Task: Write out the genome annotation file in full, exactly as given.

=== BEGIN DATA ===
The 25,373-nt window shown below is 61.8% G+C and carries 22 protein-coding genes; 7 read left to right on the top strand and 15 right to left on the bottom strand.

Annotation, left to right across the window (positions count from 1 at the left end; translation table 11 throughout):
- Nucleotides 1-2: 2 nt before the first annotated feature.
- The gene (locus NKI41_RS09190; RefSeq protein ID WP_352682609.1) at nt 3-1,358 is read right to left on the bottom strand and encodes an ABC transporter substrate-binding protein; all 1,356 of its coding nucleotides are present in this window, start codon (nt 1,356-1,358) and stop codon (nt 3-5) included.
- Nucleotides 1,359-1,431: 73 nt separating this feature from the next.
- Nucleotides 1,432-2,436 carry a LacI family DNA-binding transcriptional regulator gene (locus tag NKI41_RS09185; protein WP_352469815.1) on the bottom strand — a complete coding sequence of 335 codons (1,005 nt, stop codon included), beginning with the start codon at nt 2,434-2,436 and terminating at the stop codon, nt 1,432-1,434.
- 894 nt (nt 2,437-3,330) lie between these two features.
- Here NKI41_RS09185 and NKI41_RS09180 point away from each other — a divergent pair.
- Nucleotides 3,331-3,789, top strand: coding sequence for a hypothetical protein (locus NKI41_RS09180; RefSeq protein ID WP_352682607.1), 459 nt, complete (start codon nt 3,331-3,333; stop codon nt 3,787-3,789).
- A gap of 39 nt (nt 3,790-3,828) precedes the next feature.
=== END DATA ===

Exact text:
The 25,373-nt window shown below is 61.8% G+C and carries 22 protein-coding genes; 7 read left to right on the top strand and 15 right to left on the bottom strand.

Annotation, left to right across the window (positions count from 1 at the left end; translation table 11 throughout):
- Nucleotides 1-2: 2 nt before the first annotated feature.
- The gene (locus NKI41_RS09190; RefSeq protein ID WP_352682609.1) at nt 3-1,358 is read right to left on the bottom strand and encodes an ABC transporter substrate-binding protein; all 1,356 of its coding nucleotides are present in this window, start codon (nt 1,356-1,358) and stop codon (nt 3-5) included.
- Nucleotides 1,359-1,431: 73 nt separating this feature from the next.
- Nucleotides 1,432-2,436 carry a LacI family DNA-binding transcriptional regulator gene (locus tag NKI41_RS09185; protein WP_352469815.1) on the bottom strand — a complete coding sequence of 335 codons (1,005 nt, stop codon included), beginning with the start codon at nt 2,434-2,436 and terminating at the stop codon, nt 1,432-1,434.
- 894 nt (nt 2,437-3,330) lie between these two features.
- Here NKI41_RS09185 and NKI41_RS09180 point away from each other — a divergent pair.
- Nucleotides 3,331-3,789, top strand: coding sequence for a hypothetical protein (locus NKI41_RS09180; RefSeq protein ID WP_352682607.1), 459 nt, complete (start codon nt 3,331-3,333; stop codon nt 3,787-3,789).
- A gap of 39 nt (nt 3,790-3,828) precedes the next feature.